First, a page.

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What does A Medical Credentialing Specialist Do?

With the growing demand for healthcare services, the need for skilled physicians, billers, coders, and medical credentialing specialists is on the rise.

Overall employment in the field is projected to grow 13% from the current year to 2031. The expected growth will accommodate 2 million people over the decade. 

Let’s look at the statistics of medical credentialing services solely. You will be surprised to learn that this area has witnessed an unexpected growth from USD million to USD multi-million from the year 2017 to 2022.

So if you have an eye for detail, outstanding communication skills, and a keen interest in medical terminologies, you could have a lucrative career as a medical credentialing specialist. 

Credentialing Specialist Role & Responsibilities

What are medical credentialing services?

What are medical credentialing services?

Medical credentialing is a two-part process; credentialing and privileging. The first one involves verification of education, competency, licensing, training, and work experience.

The latter is about approving healthcare providers to conduct and perform the procedures they hold expertise.

What is the medical credentialing process?

What is the medical credentialing process?

Medical credentialing is a market-driven procedure done to maintain quality standards in the healthcare industry for the patient’s welfare.

The process includes direct communication with the healthcare and insurance providers regarding their qualifications and work. 

To verify the educational details, the credentialing authority, also called Credentialing Verification Organization, contacts the university from where the healthcare specialist earns their degree, completes their training, and does their residency to verify their degree. 

Moreover, credentialing services also contact certain certification boards as well as licensing agencies to check the legitimacy of specialty certifications and licenses.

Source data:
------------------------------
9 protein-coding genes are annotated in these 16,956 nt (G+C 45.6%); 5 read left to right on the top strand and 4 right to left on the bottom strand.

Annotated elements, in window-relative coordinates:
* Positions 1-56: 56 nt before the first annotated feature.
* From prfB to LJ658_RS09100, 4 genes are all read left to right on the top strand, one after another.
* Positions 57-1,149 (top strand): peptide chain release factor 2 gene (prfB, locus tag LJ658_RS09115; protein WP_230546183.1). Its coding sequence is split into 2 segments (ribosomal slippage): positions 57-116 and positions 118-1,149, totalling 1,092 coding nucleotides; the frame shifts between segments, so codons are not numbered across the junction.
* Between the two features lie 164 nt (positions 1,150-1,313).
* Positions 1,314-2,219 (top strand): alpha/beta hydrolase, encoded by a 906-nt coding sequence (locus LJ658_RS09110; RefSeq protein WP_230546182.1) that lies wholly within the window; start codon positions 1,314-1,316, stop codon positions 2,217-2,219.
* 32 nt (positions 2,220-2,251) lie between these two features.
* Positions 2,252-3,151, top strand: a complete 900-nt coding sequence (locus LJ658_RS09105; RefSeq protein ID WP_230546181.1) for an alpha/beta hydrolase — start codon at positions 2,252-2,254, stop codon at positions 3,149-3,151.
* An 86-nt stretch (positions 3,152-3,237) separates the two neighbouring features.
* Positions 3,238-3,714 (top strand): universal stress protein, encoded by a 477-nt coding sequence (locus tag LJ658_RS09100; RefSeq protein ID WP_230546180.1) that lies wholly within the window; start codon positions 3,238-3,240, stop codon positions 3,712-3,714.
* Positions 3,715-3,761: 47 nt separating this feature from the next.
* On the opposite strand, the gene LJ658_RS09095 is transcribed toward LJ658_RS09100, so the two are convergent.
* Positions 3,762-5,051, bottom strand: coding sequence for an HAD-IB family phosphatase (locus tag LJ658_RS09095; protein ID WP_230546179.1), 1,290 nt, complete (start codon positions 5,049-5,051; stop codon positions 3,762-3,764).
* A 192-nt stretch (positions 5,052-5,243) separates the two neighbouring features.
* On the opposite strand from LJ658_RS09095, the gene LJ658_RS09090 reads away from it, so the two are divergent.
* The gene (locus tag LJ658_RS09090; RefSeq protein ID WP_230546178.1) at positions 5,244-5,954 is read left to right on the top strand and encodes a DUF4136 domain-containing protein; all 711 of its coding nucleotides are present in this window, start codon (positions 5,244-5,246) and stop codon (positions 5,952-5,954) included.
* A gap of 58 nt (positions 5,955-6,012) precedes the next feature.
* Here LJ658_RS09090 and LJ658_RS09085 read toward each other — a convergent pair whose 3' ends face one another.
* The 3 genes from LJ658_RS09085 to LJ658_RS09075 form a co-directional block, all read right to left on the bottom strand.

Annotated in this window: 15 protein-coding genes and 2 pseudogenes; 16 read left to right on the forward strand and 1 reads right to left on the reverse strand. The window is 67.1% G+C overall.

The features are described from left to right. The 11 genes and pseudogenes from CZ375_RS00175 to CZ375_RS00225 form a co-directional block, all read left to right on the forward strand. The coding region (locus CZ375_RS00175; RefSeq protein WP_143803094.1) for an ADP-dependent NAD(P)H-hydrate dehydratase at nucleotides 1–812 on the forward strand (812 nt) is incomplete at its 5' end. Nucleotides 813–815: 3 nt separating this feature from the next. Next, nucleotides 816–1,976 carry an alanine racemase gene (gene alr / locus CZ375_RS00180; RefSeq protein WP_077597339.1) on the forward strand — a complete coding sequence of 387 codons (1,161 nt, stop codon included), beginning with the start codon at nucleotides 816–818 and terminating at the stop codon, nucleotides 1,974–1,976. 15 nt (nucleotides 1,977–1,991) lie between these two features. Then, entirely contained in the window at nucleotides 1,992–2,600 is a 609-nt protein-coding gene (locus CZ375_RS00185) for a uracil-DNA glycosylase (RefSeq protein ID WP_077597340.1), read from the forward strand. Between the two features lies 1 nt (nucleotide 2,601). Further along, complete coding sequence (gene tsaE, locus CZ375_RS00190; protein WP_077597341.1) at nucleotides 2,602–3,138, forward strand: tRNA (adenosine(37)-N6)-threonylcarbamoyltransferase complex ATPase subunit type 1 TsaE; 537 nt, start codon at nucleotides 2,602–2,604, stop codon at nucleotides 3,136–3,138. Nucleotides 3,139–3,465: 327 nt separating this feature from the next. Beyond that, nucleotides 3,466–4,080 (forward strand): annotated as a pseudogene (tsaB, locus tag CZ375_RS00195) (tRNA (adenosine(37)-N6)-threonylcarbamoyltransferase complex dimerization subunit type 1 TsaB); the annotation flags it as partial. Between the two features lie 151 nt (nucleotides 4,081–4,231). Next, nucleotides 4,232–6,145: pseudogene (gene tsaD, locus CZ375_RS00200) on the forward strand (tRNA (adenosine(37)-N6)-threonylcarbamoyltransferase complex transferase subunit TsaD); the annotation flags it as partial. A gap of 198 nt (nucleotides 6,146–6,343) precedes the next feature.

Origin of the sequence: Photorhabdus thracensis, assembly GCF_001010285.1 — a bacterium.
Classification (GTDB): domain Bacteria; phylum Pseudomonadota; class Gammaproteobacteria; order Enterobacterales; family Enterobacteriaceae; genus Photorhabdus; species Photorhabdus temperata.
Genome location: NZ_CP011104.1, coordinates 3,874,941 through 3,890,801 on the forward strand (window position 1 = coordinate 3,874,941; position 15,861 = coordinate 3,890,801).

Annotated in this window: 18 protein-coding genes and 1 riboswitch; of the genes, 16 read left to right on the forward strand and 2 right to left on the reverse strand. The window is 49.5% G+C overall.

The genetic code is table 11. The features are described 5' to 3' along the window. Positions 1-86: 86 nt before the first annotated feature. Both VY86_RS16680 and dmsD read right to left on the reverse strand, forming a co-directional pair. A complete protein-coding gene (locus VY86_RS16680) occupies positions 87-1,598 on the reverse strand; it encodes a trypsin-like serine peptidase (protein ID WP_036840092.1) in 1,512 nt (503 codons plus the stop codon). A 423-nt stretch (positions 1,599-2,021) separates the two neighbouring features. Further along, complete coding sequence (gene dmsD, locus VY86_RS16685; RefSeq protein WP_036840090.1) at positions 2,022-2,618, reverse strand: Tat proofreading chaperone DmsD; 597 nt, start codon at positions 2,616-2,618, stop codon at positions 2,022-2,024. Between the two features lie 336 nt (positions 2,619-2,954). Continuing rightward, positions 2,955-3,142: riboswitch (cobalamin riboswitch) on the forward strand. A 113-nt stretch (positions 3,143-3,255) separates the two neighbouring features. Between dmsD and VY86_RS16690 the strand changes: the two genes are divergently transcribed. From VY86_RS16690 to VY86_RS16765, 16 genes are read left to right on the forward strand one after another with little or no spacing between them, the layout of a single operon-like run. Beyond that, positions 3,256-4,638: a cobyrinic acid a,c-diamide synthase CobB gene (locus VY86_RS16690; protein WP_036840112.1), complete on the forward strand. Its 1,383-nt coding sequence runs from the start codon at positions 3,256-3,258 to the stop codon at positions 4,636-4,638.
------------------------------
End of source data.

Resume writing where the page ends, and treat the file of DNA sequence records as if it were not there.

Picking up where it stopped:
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Work history is typically obtained from past employers and workplaces. While credentialing is for new hires, the process doesn’t stop even after onboarding to conform to federal and state regulations. 

What does a medical credentialing specialist do?

Medical credentialing specialists work in the healthcare industry to ensure that the professional and the organization comply with federal and state regulations.

Medical credentialing specialists possess exceptional communication skills since they must communicate with healthcare professionals and insurance companies regarding amendments in the contract and policies. 

Besides that, a medical credentialing specialist must be detail oriented and proficient with relevant computer software.

Also, since this job requires the preparation and maintenance of medical records and activities like accreditation, facility privileges, or memberships, solid written communication is a must. 

The medical credentialing specialist has a crucial role as his/her job involves the verification of certifications and ensuring that physicians and facilities are compliant with federal and state guidelines.

Apart from that, they also maintain training and certification proofs for other medical staff. Therefore, a medical credentialing specialist must be efficient with medical terminologies and have exceptional research and organizational skills. 

How to become a medical credentialing specialist?

As the Bureau of Labor Statistics (BLS) expects high growth in the medical domain till the year 2030, you can opt for this career path for a secure future.